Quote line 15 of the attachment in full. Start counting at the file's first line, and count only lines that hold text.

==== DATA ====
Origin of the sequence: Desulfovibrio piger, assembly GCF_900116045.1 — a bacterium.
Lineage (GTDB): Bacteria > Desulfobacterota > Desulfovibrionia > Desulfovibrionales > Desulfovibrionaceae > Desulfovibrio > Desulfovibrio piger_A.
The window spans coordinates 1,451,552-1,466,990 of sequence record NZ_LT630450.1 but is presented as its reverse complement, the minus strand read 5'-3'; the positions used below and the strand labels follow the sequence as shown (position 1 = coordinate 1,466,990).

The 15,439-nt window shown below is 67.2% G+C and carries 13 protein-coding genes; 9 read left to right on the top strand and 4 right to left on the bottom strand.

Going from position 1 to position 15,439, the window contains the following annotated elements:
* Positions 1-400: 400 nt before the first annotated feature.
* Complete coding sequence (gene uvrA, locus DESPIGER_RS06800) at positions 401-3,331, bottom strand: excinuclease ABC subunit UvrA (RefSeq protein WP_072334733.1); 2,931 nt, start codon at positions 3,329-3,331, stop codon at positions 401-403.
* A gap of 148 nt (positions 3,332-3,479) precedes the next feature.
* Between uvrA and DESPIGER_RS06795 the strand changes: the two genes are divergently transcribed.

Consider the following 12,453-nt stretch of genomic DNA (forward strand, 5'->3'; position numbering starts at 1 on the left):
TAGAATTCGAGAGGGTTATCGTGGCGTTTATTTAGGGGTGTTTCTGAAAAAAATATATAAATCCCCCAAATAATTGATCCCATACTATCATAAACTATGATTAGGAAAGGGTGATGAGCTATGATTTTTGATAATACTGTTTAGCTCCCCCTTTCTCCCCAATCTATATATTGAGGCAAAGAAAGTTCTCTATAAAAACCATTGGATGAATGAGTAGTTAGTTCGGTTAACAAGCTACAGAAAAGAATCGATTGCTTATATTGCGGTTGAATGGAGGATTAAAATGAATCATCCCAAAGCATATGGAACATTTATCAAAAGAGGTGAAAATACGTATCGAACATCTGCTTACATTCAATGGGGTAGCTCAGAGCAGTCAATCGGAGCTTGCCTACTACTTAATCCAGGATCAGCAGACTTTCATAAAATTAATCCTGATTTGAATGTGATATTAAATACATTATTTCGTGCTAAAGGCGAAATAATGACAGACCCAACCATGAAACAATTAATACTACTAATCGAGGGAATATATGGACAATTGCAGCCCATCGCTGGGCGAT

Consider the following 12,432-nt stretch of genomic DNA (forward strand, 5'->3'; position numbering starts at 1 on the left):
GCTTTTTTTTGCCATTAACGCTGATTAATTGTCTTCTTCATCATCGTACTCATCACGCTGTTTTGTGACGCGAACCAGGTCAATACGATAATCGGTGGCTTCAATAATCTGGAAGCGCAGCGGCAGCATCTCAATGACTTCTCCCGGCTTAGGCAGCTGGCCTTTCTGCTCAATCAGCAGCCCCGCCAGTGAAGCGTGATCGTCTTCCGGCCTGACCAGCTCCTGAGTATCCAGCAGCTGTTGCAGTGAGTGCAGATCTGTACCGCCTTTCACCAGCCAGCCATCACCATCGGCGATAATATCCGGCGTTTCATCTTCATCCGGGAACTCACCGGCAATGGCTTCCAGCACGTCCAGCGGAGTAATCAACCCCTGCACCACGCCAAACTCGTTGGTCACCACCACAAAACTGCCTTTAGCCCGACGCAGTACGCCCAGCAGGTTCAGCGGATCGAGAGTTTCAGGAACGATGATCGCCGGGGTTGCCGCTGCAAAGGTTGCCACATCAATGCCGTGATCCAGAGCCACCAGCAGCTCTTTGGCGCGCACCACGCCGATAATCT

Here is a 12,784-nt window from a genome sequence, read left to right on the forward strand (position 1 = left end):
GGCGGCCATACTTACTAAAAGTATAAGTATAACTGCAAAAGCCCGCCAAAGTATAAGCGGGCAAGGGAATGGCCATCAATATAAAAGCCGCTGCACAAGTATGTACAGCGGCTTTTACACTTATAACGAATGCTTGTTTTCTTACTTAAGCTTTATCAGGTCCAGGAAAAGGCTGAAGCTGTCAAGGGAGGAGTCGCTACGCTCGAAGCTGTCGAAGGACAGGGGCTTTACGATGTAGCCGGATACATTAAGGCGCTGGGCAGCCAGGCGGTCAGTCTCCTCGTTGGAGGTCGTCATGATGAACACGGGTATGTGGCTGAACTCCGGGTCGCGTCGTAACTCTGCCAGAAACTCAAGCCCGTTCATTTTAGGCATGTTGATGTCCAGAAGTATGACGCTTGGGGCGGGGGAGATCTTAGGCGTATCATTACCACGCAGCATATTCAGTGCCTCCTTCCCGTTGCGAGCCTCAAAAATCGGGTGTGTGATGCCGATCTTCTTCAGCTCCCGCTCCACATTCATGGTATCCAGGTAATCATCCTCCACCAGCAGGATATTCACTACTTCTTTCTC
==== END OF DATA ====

GGCGGCCATACTTACTAAAAGTATAAGTATAACTGCAAAAGCCCGCCAAAGTATAAGCGGGCAAGGGAATGGCCATCAATATAAAAGCCGCTGCACAAGTATGTACAGCGGCTTTTACACTTATAACGAATGCTTGTTTTCTTACTTAAGCTTTATCAGGTCCAGGAAAAGGCTGAAGCTGTCAAGGGAGGAGTCGCTACGCTCGAAGCTGTCGAAGGACAGGGGCTTTACGATGTAGCCGGATACATTAAGGCGCTGGGCAGCCAGGCGGTCAGTCTCCTCGTTGGAGGTCGTCATGATGAACACGGGTATGTGGCTGAACTCCGGGTCGCGTCGTAACTCTGCCAGAAACTCAAGCCCGTTCATTTTAGGCATGTTGATGTCCAGAAGTATGACGCTTGGGGCGGGGGAGATCTTAGGCGTATCATTACCACGCAGCATATTCAGTGCCTCCTTCCCGTTGCGAGCCTCAAAAATCGGGTGTGTGATGCCGATCTTCTTCAGCTCCCGCTCCACATTCATGGTATCCAGGTAATCATCCTCCACCAGCAGGATATTCACTACTTCTTTCTC